The years since the 2010 Affordable Care Act’s passage have driven home a clear message: Reforming health care is a monumental undertaking even when the policy prescriptions are relatively modest.

The ACA was not a radical change despite legions of critics saying otherwise. If it’s been this hard to implement the law’s modest reforms, imagine how daunting it would be to put a plan in place that would blow up the current health care system — the single-payer or “Medicare for All” proposals pushed most prominently by Democratic presidential contenders Sens. Elizabeth Warren and Bernie Sanders.

Warren and Sanders would make the federal government the nation’s health insurer, which it already is for Americans 65 and older who depend on Medicare. Those who are not senior citizens would enroll in the program, or something like it, instead of buying private health insurance on their own or getting it through an employer. Proponents argue the approach would better control health care costs through administrative efficiencies and that it could eliminate out-of-pocket consumer costs, such as deductibles or coinsurance. Opponents, among other objections, are understandably alarmed about the still-uncertain costs of such a program and an already-in-debt federal government’s capacity to take on a massive new responsibility.

The debate intensified this week when Warren released an outline of her plan’s estimated costs, how it would work and how it could be paid for. The plan is a serious effort but an alarming read. Such a shift could reduce the nation’s overall health expenditures but require $20.5 trillion in new federal spending over 10 years.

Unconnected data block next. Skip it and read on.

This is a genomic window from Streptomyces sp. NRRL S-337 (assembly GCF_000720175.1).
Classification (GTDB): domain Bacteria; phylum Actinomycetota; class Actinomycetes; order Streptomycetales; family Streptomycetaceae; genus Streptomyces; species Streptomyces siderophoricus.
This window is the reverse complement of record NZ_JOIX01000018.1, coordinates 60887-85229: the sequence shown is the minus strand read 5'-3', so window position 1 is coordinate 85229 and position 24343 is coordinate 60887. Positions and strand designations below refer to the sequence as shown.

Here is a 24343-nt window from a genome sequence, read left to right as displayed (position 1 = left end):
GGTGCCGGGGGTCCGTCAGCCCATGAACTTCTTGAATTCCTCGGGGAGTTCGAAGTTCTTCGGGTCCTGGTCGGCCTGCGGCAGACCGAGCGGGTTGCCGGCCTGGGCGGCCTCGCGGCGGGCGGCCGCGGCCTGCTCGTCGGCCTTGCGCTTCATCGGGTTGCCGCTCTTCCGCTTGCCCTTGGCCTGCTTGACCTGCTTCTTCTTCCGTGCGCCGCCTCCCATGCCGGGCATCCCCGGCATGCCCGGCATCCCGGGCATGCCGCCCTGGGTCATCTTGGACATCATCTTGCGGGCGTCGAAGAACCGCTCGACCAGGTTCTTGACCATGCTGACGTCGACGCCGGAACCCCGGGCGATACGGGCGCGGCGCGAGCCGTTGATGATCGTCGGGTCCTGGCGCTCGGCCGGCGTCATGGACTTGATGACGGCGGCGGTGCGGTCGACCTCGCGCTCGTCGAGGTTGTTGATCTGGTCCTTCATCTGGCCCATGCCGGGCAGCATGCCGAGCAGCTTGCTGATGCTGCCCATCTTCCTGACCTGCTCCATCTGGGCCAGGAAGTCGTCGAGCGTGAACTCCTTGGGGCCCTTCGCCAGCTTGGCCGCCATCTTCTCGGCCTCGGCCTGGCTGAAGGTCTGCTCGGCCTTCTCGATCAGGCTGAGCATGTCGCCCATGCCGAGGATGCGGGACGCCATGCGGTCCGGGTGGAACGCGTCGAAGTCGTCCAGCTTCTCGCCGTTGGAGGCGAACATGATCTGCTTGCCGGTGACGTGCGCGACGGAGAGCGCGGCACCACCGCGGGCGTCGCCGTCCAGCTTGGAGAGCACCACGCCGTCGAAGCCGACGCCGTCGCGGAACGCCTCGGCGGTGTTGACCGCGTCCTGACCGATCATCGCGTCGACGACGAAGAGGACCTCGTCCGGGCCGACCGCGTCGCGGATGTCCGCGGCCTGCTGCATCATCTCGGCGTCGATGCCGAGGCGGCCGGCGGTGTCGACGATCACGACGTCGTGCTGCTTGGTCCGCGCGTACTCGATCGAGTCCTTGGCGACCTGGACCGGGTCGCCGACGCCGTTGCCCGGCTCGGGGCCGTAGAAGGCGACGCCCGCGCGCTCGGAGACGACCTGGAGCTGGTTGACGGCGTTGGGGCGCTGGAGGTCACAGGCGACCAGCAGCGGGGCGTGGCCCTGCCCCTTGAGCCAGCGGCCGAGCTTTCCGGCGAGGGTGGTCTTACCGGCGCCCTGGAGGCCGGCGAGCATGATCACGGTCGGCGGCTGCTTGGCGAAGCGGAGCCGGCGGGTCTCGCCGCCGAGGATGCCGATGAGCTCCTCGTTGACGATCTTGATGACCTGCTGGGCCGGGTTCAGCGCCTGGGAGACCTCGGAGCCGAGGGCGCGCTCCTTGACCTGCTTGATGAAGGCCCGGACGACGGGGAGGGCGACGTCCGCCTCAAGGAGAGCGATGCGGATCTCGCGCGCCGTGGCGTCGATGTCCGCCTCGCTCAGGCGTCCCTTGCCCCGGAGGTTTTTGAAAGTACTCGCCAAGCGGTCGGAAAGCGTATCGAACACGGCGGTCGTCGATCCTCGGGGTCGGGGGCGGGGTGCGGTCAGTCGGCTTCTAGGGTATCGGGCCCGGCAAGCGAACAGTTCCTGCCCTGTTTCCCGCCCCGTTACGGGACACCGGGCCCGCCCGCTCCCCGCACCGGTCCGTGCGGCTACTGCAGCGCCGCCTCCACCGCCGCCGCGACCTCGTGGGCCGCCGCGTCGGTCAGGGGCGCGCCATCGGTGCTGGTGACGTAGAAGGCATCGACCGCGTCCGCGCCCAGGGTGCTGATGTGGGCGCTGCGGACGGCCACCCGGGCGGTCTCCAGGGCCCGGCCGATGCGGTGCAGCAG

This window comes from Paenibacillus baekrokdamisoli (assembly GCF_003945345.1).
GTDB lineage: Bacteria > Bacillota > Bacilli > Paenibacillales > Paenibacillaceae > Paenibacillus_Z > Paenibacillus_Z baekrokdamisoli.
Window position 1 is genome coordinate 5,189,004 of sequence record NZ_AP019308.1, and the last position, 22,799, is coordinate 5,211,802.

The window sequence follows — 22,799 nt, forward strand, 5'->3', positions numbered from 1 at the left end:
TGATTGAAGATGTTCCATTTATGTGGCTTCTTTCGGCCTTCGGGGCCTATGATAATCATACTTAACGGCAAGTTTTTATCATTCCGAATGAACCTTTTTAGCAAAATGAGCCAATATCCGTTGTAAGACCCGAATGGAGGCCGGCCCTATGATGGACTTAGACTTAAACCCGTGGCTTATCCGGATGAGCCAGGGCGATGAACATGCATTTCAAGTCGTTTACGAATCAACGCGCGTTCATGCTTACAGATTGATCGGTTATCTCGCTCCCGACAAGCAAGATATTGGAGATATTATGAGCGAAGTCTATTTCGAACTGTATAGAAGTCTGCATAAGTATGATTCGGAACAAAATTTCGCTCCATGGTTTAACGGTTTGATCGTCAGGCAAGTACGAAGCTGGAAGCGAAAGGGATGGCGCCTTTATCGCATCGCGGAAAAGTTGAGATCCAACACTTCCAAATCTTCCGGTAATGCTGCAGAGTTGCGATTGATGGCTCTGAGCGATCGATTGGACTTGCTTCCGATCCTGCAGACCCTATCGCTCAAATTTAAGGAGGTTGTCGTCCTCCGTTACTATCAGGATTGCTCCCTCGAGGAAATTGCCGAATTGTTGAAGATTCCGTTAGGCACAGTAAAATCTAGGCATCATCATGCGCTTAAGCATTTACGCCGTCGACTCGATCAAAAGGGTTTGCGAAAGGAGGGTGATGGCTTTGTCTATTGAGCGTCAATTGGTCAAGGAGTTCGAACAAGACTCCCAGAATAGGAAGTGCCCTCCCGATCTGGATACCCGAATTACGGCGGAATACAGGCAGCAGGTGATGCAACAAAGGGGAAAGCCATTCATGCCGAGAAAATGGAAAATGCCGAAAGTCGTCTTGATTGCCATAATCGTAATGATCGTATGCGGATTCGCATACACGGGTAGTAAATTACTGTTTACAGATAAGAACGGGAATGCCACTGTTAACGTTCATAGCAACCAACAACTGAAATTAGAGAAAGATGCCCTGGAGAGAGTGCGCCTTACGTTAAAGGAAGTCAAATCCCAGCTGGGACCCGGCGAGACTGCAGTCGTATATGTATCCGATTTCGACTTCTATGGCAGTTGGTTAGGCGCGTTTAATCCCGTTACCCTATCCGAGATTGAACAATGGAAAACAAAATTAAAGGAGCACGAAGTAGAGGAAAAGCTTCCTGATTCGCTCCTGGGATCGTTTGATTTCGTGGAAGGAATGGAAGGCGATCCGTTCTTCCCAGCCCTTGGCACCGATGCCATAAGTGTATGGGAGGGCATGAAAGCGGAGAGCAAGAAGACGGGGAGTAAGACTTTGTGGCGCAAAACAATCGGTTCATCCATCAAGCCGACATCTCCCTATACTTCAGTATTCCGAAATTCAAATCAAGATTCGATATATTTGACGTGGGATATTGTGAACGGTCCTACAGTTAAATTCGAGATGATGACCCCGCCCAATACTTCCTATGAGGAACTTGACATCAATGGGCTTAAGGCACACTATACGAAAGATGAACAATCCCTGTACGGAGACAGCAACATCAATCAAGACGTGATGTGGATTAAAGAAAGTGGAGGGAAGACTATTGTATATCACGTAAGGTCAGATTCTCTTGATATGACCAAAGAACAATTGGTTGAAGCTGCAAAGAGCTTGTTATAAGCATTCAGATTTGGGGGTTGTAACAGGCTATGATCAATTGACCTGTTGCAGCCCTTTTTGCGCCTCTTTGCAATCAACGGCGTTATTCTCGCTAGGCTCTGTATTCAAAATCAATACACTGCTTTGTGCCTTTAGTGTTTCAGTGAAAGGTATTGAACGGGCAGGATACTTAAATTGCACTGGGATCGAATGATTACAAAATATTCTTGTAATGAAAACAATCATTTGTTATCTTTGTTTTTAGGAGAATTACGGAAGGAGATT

Then there are the political hurdles, even if Democrats controlled Congress. Close to half of Americans get their health insurance through employers. Even if their coverage might improve, millions would feel like they’d be losing their health plan. Fear of this change, and the backlash from it, may be enough on its own to endanger such a plan’s passage.

But the Warren plan would pick political battles on multiple fronts. Those savings she intends to wring out of the system? The health care industry considers those savings to be “revenue.” These special interests are among the nation’s most powerful lobbies — especially insurers, who face an existential threat. Streamlining administrative costs or finding efficiencies elsewhere could also lead to layoffs or pay cuts within these industries.

The defense industry would be another hurdle, since Warren’s plan calls to an $800 billion budget cut over 10 years to help pay for care. And she proposes raising corporate taxes and targeting wealth in a variety of ways — increases that many economists warn would hurt the U.S. economy.

The goal — health care for all — is just. But this not the only way forward, nor should it be. Less disruptive steps that build on the ACA, such as policies that would make prescription drugs more affordable or allowing consumers to voluntarily buy into Medicare, are better options that can garner broad support.

Editorial by the Star Tribune (Minneapolis)

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